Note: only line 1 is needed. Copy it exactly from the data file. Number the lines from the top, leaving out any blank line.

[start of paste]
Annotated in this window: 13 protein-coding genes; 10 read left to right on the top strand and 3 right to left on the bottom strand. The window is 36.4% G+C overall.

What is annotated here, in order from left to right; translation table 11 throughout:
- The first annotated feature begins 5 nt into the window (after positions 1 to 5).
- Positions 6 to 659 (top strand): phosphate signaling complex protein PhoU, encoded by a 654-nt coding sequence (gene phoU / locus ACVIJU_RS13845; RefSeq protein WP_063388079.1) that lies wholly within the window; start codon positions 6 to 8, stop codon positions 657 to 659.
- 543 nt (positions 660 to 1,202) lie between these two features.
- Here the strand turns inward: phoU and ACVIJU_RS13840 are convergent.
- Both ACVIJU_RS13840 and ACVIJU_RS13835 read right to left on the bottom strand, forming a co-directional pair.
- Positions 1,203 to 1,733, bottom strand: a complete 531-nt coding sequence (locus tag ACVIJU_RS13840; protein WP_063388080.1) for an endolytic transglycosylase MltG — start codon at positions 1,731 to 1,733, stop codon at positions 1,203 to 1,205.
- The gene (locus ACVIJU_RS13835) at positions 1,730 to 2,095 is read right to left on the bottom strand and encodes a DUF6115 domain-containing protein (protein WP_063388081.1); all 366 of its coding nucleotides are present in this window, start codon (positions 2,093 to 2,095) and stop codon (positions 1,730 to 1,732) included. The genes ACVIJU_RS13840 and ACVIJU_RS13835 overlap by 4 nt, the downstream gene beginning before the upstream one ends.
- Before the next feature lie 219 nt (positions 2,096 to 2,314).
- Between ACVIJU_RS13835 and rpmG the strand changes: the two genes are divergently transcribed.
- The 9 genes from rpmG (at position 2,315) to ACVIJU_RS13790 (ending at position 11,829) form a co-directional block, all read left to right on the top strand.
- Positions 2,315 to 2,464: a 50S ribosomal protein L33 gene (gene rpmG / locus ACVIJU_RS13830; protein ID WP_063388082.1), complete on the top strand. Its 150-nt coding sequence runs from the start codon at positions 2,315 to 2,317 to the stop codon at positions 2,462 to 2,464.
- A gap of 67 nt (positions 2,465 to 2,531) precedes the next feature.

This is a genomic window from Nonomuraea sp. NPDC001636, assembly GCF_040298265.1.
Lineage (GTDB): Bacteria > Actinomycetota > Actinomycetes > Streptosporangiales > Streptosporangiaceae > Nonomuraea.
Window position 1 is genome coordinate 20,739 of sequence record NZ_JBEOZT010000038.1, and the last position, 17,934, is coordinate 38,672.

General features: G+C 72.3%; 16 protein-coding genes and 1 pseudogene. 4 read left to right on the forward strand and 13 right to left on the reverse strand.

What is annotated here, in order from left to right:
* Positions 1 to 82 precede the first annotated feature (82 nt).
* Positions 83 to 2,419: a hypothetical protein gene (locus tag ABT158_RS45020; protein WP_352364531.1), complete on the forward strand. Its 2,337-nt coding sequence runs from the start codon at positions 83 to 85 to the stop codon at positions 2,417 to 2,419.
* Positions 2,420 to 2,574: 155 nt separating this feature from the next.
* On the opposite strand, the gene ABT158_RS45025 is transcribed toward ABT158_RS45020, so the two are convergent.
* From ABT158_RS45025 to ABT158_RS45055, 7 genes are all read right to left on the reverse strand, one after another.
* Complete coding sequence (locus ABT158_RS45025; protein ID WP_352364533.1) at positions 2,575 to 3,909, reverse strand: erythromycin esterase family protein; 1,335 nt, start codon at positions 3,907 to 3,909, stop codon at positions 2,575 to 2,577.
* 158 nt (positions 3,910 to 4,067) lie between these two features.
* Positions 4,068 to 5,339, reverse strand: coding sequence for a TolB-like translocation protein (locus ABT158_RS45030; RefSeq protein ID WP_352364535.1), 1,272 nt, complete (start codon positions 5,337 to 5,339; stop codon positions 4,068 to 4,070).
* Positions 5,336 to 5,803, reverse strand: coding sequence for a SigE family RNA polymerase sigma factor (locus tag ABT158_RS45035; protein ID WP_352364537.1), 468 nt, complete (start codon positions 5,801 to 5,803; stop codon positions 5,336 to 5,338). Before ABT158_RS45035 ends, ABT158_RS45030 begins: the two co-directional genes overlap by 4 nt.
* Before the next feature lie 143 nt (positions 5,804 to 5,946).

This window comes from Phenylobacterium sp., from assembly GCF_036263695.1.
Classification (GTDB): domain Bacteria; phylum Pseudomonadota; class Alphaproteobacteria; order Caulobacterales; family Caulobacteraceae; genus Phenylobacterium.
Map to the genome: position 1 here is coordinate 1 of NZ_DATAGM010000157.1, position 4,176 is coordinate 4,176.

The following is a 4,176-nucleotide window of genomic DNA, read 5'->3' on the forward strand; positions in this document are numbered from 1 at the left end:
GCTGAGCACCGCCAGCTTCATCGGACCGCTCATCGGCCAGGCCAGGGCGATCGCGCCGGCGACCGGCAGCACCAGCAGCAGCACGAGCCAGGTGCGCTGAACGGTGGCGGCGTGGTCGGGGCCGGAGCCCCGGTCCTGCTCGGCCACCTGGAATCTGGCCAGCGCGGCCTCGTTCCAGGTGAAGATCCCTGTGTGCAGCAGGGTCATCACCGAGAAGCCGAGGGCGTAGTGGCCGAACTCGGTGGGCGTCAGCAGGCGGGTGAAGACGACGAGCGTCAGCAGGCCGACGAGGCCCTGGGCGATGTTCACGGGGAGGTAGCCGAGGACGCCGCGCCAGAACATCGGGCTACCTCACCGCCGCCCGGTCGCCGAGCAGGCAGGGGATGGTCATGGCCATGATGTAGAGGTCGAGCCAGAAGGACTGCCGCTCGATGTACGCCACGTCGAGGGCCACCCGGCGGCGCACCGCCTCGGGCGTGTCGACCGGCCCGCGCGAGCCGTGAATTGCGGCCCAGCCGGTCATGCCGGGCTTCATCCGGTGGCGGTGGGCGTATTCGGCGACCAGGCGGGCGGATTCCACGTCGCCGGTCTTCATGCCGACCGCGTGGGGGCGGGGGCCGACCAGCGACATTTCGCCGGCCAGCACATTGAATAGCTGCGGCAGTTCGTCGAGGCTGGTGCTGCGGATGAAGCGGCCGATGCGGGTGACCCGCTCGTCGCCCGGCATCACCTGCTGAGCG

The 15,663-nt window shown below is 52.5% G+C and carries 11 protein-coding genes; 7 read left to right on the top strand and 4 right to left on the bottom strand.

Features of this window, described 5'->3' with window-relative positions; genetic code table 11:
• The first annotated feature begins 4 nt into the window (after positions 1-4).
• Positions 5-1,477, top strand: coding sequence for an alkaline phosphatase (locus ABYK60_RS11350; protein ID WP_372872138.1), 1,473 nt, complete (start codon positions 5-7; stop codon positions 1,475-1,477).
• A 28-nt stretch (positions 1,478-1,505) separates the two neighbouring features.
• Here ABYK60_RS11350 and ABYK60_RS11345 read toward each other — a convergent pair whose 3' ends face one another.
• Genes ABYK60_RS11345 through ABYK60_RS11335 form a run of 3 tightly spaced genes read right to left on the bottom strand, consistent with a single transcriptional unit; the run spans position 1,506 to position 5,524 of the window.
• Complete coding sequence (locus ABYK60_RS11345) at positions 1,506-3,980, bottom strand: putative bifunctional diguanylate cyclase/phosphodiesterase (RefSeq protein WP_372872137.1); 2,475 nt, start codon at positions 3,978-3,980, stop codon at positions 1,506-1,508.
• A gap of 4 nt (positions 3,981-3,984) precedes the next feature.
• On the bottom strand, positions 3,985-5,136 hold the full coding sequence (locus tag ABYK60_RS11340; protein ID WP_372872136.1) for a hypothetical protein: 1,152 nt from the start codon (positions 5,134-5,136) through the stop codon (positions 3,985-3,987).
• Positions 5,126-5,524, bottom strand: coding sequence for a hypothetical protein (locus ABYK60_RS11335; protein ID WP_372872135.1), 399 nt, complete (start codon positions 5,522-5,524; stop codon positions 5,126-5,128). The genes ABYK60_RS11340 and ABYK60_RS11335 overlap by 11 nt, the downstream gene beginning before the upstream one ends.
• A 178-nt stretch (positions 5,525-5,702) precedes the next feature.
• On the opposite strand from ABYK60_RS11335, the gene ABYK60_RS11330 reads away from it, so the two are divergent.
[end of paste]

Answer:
Annotated in this window: 13 protein-coding genes; 10 read left to right on the top strand and 3 right to left on the bottom strand. The window is 36.4% G+C overall.